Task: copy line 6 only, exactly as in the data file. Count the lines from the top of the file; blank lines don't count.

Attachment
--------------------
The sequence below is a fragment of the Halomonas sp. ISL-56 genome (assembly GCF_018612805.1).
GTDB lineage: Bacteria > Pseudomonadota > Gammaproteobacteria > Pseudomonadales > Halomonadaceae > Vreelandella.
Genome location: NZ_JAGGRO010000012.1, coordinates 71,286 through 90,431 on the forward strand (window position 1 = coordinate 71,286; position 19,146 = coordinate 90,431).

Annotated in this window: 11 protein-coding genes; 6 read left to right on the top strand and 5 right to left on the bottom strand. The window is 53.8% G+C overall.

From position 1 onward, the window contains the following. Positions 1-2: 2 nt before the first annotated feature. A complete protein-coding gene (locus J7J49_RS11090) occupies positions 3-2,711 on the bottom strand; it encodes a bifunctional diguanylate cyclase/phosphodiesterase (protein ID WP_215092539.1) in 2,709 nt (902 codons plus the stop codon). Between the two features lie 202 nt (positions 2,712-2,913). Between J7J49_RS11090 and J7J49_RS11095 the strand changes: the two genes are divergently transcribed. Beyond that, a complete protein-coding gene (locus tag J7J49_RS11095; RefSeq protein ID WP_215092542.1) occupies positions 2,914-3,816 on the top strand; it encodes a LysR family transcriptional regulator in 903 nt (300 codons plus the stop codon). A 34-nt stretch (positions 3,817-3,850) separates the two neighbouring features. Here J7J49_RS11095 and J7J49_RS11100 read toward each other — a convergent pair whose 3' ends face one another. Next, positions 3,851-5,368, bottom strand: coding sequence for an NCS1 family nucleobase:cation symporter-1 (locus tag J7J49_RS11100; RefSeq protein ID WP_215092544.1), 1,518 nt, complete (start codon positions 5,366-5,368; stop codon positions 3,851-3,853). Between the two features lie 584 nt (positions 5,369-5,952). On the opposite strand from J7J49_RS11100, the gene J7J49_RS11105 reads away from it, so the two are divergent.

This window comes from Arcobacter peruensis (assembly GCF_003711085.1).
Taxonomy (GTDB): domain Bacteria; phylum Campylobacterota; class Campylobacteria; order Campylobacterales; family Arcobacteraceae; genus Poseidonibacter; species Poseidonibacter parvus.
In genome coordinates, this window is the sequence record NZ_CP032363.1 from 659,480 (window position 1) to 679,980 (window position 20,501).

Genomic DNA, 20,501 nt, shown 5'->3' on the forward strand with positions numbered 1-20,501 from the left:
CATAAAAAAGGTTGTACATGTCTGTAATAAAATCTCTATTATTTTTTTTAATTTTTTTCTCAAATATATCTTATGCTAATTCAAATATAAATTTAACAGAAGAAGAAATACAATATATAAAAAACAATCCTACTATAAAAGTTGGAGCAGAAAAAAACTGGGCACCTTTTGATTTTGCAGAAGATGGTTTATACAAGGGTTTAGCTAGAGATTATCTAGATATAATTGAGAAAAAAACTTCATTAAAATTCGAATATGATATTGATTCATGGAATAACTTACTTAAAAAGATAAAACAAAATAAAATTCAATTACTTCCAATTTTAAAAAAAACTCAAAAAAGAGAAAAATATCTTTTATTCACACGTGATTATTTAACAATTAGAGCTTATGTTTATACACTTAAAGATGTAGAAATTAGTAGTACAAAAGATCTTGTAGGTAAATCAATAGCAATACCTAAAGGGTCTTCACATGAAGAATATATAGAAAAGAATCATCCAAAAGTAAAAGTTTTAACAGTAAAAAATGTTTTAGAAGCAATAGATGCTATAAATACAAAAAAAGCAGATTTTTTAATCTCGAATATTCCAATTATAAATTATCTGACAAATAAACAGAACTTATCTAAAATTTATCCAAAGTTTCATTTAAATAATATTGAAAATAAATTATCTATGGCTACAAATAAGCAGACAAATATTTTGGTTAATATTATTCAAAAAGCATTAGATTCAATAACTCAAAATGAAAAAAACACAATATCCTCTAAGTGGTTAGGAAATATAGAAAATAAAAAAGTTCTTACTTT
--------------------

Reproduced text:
This window comes from Arcobacter peruensis (assembly GCF_003711085.1).